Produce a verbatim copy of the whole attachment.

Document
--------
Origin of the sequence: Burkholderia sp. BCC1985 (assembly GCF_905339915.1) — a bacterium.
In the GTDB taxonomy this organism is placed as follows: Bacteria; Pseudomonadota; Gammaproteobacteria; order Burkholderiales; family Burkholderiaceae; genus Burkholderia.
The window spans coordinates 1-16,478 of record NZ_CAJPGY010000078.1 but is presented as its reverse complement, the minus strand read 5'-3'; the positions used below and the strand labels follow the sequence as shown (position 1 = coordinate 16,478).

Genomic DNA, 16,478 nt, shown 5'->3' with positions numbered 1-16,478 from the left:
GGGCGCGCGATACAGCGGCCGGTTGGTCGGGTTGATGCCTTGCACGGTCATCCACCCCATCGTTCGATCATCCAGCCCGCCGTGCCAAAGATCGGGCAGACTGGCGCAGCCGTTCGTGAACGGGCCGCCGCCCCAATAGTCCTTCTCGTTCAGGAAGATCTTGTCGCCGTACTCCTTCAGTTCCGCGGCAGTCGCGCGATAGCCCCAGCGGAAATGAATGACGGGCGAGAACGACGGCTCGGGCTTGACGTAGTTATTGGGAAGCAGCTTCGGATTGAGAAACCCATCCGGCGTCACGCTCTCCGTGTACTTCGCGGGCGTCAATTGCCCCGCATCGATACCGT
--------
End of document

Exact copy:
Origin of the sequence: Burkholderia sp. BCC1985 (assembly GCF_905339915.1) — a bacterium.
In the GTDB taxonomy this organism is placed as follows: Bacteria; Pseudomonadota; Gammaproteobacteria; order Burkholderiales; family Burkholderiaceae; genus Burkholderia.
The window spans coordinates 1-16,478 of record NZ_CAJPGY010000078.1 but is presented as its reverse complement, the minus strand read 5'-3'; the positions used below and the strand labels follow the sequence as shown (position 1 = coordinate 16,478).

Genomic DNA, 16,478 nt, shown 5'->3' with positions numbered 1-16,478 from the left:
GGGCGCGCGATACAGCGGCCGGTTGGTCGGGTTGATGCCTTGCACGGTCATCCACCCCATCGTTCGATCATCCAGCCCGCCGTGCCAAAGATCGGGCAGACTGGCGCAGCCGTTCGTGAACGGGCCGCCGCCCCAATAGTCCTTCTCGTTCAGGAAGATCTTGTCGCCGTACTCCTTCAGTTCCGCGGCAGTCGCGCGATAGCCCCAGCGGAAATGAATGACGGGCGAGAACGACGGCTCGGGCTTGACGTAGTTATTGGGAAGCAGCTTCGGATTGAGAAACCCATCCGGCGTCACGCTCTCCGTGTACTTCGCGGGCGTCAATTGCCCCGCATCGATACCGT